Studies published in the Journal of the American Osteopathic Association found that osteopathic manipulative treatment (OMT) reduced pain and improved function in patients suffering from chronic, nonspecific low back pain. Further, patients reporting the worst pain and higher degrees of disability received the most substantial benefit from the treatments.
Researchers from the University of North Texas Health Science Center in Fort Worth reported two studies from a randomised double-blind, sham-controlled trial to determine the effectiveness of six OMT sessions over an eight week period. Recovery was assessed at week 12 using a composite measure that included pain severity and functional status. The trial included 455 men and women ages 21-69 with at least a three month history of low back pain.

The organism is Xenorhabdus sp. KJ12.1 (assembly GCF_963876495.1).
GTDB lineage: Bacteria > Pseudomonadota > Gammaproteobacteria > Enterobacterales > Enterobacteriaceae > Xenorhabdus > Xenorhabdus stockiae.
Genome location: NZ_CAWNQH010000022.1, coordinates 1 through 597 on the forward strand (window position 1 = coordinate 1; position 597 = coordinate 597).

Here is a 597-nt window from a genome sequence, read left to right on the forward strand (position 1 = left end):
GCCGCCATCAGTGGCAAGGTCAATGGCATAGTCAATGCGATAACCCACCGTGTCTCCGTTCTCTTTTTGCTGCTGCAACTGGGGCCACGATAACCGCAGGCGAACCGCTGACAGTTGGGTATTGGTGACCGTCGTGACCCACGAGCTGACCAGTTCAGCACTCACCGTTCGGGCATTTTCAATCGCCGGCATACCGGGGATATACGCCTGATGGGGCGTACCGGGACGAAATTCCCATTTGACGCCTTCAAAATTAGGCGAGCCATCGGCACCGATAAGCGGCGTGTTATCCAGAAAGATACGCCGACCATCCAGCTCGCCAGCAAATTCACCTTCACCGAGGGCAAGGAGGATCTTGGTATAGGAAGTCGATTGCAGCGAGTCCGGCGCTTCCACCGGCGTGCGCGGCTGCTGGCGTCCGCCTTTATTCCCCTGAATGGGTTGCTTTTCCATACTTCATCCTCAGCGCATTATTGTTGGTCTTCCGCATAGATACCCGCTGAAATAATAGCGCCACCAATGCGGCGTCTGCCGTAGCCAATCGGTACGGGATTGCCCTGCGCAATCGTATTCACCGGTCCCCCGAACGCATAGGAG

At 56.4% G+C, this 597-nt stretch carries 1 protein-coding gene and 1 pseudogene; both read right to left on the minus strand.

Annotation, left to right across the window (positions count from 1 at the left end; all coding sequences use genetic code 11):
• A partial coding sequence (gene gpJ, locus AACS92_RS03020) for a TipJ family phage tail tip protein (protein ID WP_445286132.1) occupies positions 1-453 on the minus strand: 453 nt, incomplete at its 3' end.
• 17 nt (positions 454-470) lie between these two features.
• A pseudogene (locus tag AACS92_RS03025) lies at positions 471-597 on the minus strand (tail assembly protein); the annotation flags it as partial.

While the initial study was intended to measure whether OMT aided in recovery, the second study sought to identify characteristics of patients who received the most benefit from the treatments. It found patients with baseline disability scores of 17 or greater, on a scale of 24, experienced large positive effects and those with initial scores of seven or greater experienced medium effects.
Substantial benefit was defined as an improvement of 50% or more from the baseline pain and disability assessment. The findings led researchers to suggest patients try OMT before resorting to surgery.
“Subgrouping patients according to chronic low back pain intensity and function appears to be a simple strategy for identifying patients who can attain substantial improvement with OMT. From a cost and safety perspective, OMT should be considered before progressing to more costly or invasive interventions,” says John C Licciardone.
However, researchers did not find OMT to be beneficial in patients with clinical depression.